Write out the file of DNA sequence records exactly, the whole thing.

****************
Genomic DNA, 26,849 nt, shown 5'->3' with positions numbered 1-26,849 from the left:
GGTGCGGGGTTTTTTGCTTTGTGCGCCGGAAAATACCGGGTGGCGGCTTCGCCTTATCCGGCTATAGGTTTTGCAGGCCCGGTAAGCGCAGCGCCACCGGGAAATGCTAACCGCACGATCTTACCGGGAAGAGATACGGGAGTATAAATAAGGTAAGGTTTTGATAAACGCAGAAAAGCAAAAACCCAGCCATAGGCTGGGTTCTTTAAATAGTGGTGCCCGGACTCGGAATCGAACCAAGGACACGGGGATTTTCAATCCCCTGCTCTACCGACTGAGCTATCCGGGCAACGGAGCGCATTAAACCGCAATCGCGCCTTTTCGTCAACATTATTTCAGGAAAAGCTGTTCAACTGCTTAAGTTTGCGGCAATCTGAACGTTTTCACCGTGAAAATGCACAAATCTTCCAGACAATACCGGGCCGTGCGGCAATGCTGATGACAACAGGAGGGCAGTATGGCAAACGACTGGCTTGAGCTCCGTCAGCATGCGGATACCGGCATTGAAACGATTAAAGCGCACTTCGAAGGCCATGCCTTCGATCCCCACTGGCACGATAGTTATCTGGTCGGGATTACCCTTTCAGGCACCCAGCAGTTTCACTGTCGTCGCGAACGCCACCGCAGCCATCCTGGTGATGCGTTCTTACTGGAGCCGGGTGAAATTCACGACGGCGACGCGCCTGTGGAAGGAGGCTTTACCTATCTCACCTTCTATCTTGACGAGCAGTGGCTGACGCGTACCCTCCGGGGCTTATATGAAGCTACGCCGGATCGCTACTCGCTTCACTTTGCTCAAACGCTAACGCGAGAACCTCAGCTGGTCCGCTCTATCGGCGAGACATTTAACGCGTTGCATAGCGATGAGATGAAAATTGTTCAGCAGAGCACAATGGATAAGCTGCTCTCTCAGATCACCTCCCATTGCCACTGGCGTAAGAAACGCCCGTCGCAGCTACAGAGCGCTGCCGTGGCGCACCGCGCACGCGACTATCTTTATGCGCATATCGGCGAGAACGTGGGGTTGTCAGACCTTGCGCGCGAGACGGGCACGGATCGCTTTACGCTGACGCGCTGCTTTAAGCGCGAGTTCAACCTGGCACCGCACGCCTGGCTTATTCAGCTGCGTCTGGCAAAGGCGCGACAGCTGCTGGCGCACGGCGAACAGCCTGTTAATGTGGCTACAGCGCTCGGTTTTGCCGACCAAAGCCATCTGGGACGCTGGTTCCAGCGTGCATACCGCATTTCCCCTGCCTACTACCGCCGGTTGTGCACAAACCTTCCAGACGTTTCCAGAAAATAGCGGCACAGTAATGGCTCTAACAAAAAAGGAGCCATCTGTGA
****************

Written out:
Genomic DNA, 26,849 nt, shown 5'->3' with positions numbered 1-26,849 from the left:
GGTGCGGGGTTTTTTGCTTTGTGCGCCGGAAAATACCGGGTGGCGGCTTCGCCTTATCCGGCTATAGGTTTTGCAGGCCCGGTAAGCGCAGCGCCACCGGGAAATGCTAACCGCACGATCTTACCGGGAAGAGATACGGGAGTATAAATAAGGTAAGGTTTTGATAAACGCAGAAAAGCAAAAACCCAGCCATAGGCTGGGTTCTTTAAATAGTGGTGCCCGGACTCGGAATCGAACCAAGGACACGGGGATTTTCAATCCCCTGCTCTACCGACTGAGCTATCCGGGCAACGGAGCGCATTAAACCGCAATCGCGCCTTTTCGTCAACATTATTTCAGGAAAAGCTGTTCAACTGCTTAAGTTTGCGGCAATCTGAACGTTTTCACCGTGAAAATGCACAAATCTTCCAGACAATACCGGGCCGTGCGGCAATGCTGATGACAACAGGAGGGCAGTATGGCAAACGACTGGCTTGAGCTCCGTCAGCATGCGGATACCGGCATTGAAACGATTAAAGCGCACTTCGAAGGCCATGCCTTCGATCCCCACTGGCACGATAGTTATCTGGTCGGGATTACCCTTTCAGGCACCCAGCAGTTTCACTGTCGTCGCGAACGCCACCGCAGCCATCCTGGTGATGCGTTCTTACTGGAGCCGGGTGAAATTCACGACGGCGACGCGCCTGTGGAAGGAGGCTTTACCTATCTCACCTTCTATCTTGACGAGCAGTGGCTGACGCGTACCCTCCGGGGCTTATATGAAGCTACGCCGGATCGCTACTCGCTTCACTTTGCTCAAACGCTAACGCGAGAACCTCAGCTGGTCCGCTCTATCGGCGAGACATTTAACGCGTTGCATAGCGATGAGATGAAAATTGTTCAGCAGAGCACAATGGATAAGCTGCTCTCTCAGATCACCTCCCATTGCCACTGGCGTAAGAAACGCCCGTCGCAGCTACAGAGCGCTGCCGTGGCGCACCGCGCACGCGACTATCTTTATGCGCATATCGGCGAGAACGTGGGGTTGTCAGACCTTGCGCGCGAGACGGGCACGGATCGCTTTACGCTGACGCGCTGCTTTAAGCGCGAGTTCAACCTGGCACCGCACGCCTGGCTTATTCAGCTGCGTCTGGCAAAGGCGCGACAGCTGCTGGCGCACGGCGAACAGCCTGTTAATGTGGCTACAGCGCTCGGTTTTGCCGACCAAAGCCATCTGGGACGCTGGTTCCAGCGTGCATACCGCATTTCCCCTGCCTACTACCGCCGGTTGTGCACAAACCTTCCAGACGTTTCCAGAAAATAGCGGCACAGTAATGGCTCTAACAAAAAAGGAGCCATCTGTGA